(2) The requirements of paragraph (b)(1) of this section shall apply:
(i) From July 1 through September 30, 2016;
(ii) From July 1 through September 30, 2017;
(iii) During any period specified in a Federal Register notice issued by NMFS announcing that NMFS has determined that U.S. purse seine vessels have collectively made, or are projected to make, 2,522 sets on FADs in the Convention Area in the area between 20° N. latitude and 20° S. latitude in 2016 or 2017. The Federal Register notice will be published at least seven days in advance of the start of the period announced in the notice. NMFS will estimate and project the number of FAD sets using vessel logbooks, and/or other information sources that it deems most appropriate and reliable for the purposes of this section; and
(iv) In any area of high seas, from January 1 through December 31, 2017.
(d)Catch retention. An owner and operator of a fishing vessel of the United States equipped with purse seine gear must ensure the retention on board at all times while at sea within the Convention Area any bigeye tuna (Thunnus obesus), yellowfin tuna (Thunnus albacares), or skipjack tuna (Katsuwonus pelamis), except in the following circumstances and with the following conditions:
(1) Fish that are unfit for human consumption, including but not limited to fish that are spoiled, pulverized, severed, or partially consumed at the time they are brought on board, may be discarded.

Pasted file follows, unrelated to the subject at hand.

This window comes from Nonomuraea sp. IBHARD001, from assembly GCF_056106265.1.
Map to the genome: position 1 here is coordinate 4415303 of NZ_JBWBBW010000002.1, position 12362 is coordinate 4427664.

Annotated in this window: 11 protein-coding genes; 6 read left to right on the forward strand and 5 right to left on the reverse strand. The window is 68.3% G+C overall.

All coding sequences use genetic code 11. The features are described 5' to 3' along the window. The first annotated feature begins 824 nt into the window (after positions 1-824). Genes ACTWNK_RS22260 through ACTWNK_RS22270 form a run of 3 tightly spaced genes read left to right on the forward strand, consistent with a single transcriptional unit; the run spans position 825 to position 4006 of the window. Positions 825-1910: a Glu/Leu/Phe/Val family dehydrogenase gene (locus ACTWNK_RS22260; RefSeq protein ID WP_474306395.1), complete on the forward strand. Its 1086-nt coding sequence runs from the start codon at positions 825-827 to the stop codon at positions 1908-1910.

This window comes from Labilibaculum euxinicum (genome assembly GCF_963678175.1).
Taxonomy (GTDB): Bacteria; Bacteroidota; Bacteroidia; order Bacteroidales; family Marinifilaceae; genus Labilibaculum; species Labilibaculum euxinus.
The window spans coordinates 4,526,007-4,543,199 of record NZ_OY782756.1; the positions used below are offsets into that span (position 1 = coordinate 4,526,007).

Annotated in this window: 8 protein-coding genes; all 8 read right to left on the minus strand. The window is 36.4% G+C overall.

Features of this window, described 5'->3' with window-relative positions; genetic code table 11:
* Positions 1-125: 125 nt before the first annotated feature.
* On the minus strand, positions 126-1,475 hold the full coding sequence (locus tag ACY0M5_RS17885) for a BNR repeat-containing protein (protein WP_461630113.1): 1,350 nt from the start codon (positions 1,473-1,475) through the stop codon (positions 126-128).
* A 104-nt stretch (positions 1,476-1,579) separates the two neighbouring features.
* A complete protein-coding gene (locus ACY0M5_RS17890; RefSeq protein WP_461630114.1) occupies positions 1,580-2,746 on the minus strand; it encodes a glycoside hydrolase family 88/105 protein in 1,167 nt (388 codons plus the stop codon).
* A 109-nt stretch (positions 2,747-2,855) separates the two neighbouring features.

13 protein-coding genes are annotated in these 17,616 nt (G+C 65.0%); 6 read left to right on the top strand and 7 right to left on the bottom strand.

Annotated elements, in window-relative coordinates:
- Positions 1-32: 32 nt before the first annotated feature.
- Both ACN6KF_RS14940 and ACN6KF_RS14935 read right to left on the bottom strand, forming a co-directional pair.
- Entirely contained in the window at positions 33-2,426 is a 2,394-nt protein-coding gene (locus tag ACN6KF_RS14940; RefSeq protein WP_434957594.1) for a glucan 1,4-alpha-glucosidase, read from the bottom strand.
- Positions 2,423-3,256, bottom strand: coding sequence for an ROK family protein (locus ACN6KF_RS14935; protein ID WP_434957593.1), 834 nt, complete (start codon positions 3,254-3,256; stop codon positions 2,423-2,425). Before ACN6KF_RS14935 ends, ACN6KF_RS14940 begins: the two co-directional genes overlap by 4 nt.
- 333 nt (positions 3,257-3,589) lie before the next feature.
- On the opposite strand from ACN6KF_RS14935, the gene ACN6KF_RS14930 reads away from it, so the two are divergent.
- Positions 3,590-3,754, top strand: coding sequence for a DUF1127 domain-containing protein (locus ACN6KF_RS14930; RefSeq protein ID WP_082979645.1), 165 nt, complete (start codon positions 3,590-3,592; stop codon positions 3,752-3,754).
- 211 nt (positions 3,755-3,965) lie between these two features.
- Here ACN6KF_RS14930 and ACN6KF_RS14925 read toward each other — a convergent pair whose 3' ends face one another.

(2) If at the end of a fishing trip there is insufficient well space to accommodate all the fish captured in a given purse seine set, fish captured in that set may be discarded, provided that no additional purse seine sets are made during the fishing trip.
(3) If a serious malfunction of equipment occurs that necessitates that fish be discarded.
(1) A fishing vessel of the United States may not be used to fish with purse seine gear in the Convention Area without a WCPFC observer on board. This requirement does not apply to fishing trips that meet either of the following conditions:
(3) Meeting either of the conditions in paragraphs (e)(1)(i) and (ii) of this section does not exempt a fishing vessel from having to carry and accommodate a WCPFC observer pursuant to § 300.215 or other applicable regulations.
(f)Sea turtle take mitigation measures.
(1) Possession and use of required mitigation gear. Any owner or operator of a fishing vessel of the United States equipped with purse seine gear that is used to fish in the Convention Area must carry aboard the vessel the following gear:
(i)Dip net. A dip net is intended to facilitate safe handling of sea turtles and access to sea turtles for purposes of removing sea turtles from fishing gear, bringing sea turtles aboard the vessel when appropriate, and releasing sea turtles from the vessel. The minimum design standards for dip nets that meet the requirements of this section are:
(A)An extended reach handle. The dip net must have an extended reach handle with a minimum length of 150 percent of the freeboard height. The extended reach handle must be made of wood or other rigid material able to support a minimum of 100 lb (34.1 kg) without breaking or significant bending or distortion.
(B)Size of dip net. The dip net must have a net hoop of at least 31 inches (78.74 cm) inside diameter and a bag depth of at least 38 inches (96.52 cm). The bag mesh openings may be no more than 3 inches 3 inches (7.62 cm 7.62 cm) in size.